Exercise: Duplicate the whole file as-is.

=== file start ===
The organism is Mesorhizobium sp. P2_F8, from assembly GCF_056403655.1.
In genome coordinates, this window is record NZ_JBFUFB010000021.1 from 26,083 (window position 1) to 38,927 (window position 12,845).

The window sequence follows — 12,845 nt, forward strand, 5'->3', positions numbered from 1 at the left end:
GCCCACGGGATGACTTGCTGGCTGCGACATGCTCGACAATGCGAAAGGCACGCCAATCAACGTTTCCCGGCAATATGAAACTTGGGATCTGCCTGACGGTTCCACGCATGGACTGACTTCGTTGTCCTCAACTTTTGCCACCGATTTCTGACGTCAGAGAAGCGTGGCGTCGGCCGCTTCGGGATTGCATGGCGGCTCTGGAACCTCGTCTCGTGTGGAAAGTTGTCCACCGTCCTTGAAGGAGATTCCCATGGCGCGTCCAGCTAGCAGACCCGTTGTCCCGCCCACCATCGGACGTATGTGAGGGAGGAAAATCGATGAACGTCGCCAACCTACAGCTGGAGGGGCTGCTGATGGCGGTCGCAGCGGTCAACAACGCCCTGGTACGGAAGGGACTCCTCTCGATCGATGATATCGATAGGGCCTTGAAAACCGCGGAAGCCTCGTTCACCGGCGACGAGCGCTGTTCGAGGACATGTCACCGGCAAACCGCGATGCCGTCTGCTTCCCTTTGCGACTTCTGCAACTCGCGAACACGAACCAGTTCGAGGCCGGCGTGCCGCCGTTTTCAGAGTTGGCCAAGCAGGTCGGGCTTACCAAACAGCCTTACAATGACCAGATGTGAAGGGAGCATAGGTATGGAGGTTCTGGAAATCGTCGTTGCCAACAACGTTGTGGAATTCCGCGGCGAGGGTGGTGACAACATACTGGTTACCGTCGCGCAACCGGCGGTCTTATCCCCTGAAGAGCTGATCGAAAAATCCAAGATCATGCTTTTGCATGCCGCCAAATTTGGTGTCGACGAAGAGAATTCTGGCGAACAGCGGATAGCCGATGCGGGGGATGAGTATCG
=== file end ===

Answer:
The organism is Mesorhizobium sp. P2_F8, from assembly GCF_056403655.1.
In genome coordinates, this window is record NZ_JBFUFB010000021.1 from 26,083 (window position 1) to 38,927 (window position 12,845).

The window sequence follows — 12,845 nt, forward strand, 5'->3', positions numbered from 1 at the left end:
GCCCACGGGATGACTTGCTGGCTGCGACATGCTCGACAATGCGAAAGGCACGCCAATCAACGTTTCCCGGCAATATGAAACTTGGGATCTGCCTGACGGTTCCACGCATGGACTGACTTCGTTGTCCTCAACTTTTGCCACCGATTTCTGACGTCAGAGAAGCGTGGCGTCGGCCGCTTCGGGATTGCATGGCGGCTCTGGAACCTCGTCTCGTGTGGAAAGTTGTCCACCGTCCTTGAAGGAGATTCCCATGGCGCGTCCAGCTAGCAGACCCGTTGTCCCGCCCACCATCGGACGTATGTGAGGGAGGAAAATCGATGAACGTCGCCAACCTACAGCTGGAGGGGCTGCTGATGGCGGTCGCAGCGGTCAACAACGCCCTGGTACGGAAGGGACTCCTCTCGATCGATGATATCGATAGGGCCTTGAAAACCGCGGAAGCCTCGTTCACCGGCGACGAGCGCTGTTCGAGGACATGTCACCGGCAAACCGCGATGCCGTCTGCTTCCCTTTGCGACTTCTGCAACTCGCGAACACGAACCAGTTCGAGGCCGGCGTGCCGCCGTTTTCAGAGTTGGCCAAGCAGGTCGGGCTTACCAAACAGCCTTACAATGACCAGATGTGAAGGGAGCATAGGTATGGAGGTTCTGGAAATCGTCGTTGCCAACAACGTTGTGGAATTCCGCGGCGAGGGTGGTGACAACATACTGGTTACCGTCGCGCAACCGGCGGTCTTATCCCCTGAAGAGCTGATCGAAAAATCCAAGATCATGCTTTTGCATGCCGCCAAATTTGGTGTCGACGAAGAGAATTCTGGCGAACAGCGGATAGCCGATGCGGGGGATGAGTATCG